Almost 50 years after the 1965 Voting Rights Act enfranchised thousands of black voters in Mississippi and elsewhere in the South, it’s increasingly evident that the Democratic voting bloc can become a game-changer in tight Southern senatorial races of both major parties.
As we have already seen, the African-American Democratic bloc in Mississippi – normally non-crucial in national elections – played a surprise role in helping veteran Republican Sen. Thad Cochran turn back a challenge from a far-right Tea Party champion.
While that black Democratic bloc here likely won’t make Democratic senatorial Travis Childers a serious threat to Cochran in November, black Democrats elsewhere in the South could make a key difference.
Nate Cohn, the numbers-crunching New York Times correspondent, has figured that in at least three Southern states – Georgia, Louisiana and North Carolina – black Democrats could tip the balance for Democratic candidates to win, and keep Democratic control of the U.S. Senate.
What’s interesting about the quirky Mississippi Republican Senate primary, challenger state Sen. Chris McDaniel keeps referring to the June 24 surge of black support for Cochran as “liberal” Democrats, rather than African-Americans, or blacks. Does he do that to counteract the racist taint he has from hobnobbing with neo-Confederate groups and extremist comments he has made on his talk radio show?
Almost a month since Cochran was declared the winner of the June 24 runoff, McDaniel hasn’t conceded and asserts he is gathering evidence of voting irregularities preparatory to filing a formal election challenge. No election authority has supported his claims thus far and some experts have accused McDaniel of staging a charade to raise money to pay off his campaign debt.
In Washington last week New York Democratic Sen. Charles E. Schumer cited the Cochran-McDaniel runoff primary as an example of why partisan primaries should be removed from the election system to reduce polarization plaguing congressional politics. Schumer advocated what he called a “top two” voting model resembling California’s primary system, or, he added, the “open primary” system Louisiana has used since 1975. Such a system, Schumer contended would prevent a hard-right or hard-left candidate from getting into office with support of “a sliver” of the electorate.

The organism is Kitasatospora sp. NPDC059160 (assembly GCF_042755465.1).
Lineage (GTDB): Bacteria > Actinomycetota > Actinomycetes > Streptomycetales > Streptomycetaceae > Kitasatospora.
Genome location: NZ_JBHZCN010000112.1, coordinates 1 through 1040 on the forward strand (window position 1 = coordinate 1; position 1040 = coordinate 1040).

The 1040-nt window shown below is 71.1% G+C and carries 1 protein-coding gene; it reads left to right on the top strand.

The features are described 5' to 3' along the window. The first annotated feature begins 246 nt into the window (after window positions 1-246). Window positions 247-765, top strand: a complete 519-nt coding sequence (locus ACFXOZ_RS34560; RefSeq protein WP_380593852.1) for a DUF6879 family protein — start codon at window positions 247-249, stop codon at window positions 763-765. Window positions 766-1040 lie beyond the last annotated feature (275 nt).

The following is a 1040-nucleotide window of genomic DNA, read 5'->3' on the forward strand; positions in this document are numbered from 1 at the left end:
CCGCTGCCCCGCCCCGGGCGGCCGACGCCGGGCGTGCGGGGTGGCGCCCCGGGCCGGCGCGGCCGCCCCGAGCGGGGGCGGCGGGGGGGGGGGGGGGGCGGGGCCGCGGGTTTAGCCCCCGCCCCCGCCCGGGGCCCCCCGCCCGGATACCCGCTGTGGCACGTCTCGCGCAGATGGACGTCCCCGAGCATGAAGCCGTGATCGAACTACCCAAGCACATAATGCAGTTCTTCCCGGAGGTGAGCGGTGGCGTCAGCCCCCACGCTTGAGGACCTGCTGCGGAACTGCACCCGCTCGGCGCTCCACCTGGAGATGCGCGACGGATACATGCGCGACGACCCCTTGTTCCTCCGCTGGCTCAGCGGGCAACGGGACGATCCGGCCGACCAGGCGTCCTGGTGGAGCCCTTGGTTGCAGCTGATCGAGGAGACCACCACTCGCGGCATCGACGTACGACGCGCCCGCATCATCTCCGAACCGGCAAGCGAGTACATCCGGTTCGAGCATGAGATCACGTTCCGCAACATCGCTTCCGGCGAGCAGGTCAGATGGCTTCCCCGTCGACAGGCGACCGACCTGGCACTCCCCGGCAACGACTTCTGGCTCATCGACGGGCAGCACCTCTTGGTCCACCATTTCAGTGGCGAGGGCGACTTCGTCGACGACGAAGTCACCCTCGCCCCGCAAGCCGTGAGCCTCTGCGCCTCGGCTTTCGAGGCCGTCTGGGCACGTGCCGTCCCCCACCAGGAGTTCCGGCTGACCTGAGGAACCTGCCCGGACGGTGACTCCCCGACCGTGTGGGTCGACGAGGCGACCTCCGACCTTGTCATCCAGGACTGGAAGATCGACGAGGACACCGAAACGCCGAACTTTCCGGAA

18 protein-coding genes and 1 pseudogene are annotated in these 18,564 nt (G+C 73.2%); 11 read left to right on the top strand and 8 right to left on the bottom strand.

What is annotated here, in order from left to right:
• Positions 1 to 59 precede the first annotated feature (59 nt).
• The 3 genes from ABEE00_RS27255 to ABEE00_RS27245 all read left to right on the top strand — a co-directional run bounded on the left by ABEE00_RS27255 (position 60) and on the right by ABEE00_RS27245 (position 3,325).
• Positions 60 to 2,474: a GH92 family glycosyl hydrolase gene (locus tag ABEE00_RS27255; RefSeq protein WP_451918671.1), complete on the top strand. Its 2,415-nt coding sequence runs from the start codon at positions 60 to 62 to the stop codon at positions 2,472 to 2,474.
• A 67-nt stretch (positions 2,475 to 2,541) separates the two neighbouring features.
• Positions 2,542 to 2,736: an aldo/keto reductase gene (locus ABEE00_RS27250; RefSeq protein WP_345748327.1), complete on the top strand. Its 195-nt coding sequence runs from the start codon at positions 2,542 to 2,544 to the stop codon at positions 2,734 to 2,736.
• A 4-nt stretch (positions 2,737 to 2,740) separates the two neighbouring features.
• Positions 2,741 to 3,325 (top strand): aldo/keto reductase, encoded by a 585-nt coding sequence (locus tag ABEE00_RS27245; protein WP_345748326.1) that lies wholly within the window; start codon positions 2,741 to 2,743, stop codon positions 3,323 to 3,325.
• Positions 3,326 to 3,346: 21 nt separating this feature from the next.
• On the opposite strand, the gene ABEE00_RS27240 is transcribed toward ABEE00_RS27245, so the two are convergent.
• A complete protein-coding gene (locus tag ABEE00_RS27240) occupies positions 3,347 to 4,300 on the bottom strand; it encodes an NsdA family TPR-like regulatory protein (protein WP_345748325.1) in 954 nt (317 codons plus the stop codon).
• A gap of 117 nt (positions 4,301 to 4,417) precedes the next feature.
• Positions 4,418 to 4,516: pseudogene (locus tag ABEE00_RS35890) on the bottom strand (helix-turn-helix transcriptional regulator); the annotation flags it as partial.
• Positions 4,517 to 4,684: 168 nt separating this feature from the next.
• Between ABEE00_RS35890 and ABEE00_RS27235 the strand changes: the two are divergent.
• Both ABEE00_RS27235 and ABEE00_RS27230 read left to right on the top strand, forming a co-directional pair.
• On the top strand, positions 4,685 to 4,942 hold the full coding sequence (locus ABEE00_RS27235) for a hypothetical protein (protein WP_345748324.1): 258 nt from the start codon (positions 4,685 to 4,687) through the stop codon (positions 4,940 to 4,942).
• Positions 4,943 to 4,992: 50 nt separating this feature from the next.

Meanwhile Mississippi’s unprecedented Senate Republican race that pitted Cochran, the 76-year-old elder statesman, against McDaniel, a 41-year-old slick-talking politician, remains on the national media radar. If not for sordid episodes of Tea Party zealots invading the privacy of a dementia ward to photograph Cochran’s bed-ridden wife and the suicide of a somewhat prominent lawyer who was a Tea Party leader, it would be labeled political comedy.
And then there’s the black Democratic vote in Mississippi as part of the Republican fiasco seen in an entirely new light.
Could the bloc vote of Mississippi black Democrats become a political bargaining tool? If so, it would become the biggest surprise yet to emerge from the already surprising split in the state’s GOP ranks between the establishment wing and the radical Tea Party wing.
In the short run, there is one thing the black Democrats could ask of Cochran for saving his political life. That is for him to cut out the rant about scuttling Obamacare, something he did in the June 24 runoff to assuage the Tea Party crowd. Even more, Thad could behind the scenes lobby state Republican officialdom that solidly supported him (Phil Bryant, et al) to make some accommodation with Democratic legislators seeking Medicaid expansion under the medical reform act.
We can’t wait to see how it all turns out.
Syndicated columnist Bill Minor has covered Mississippi politics since 1947. Contact him through Ed Inman at firstname.lastname@example.org.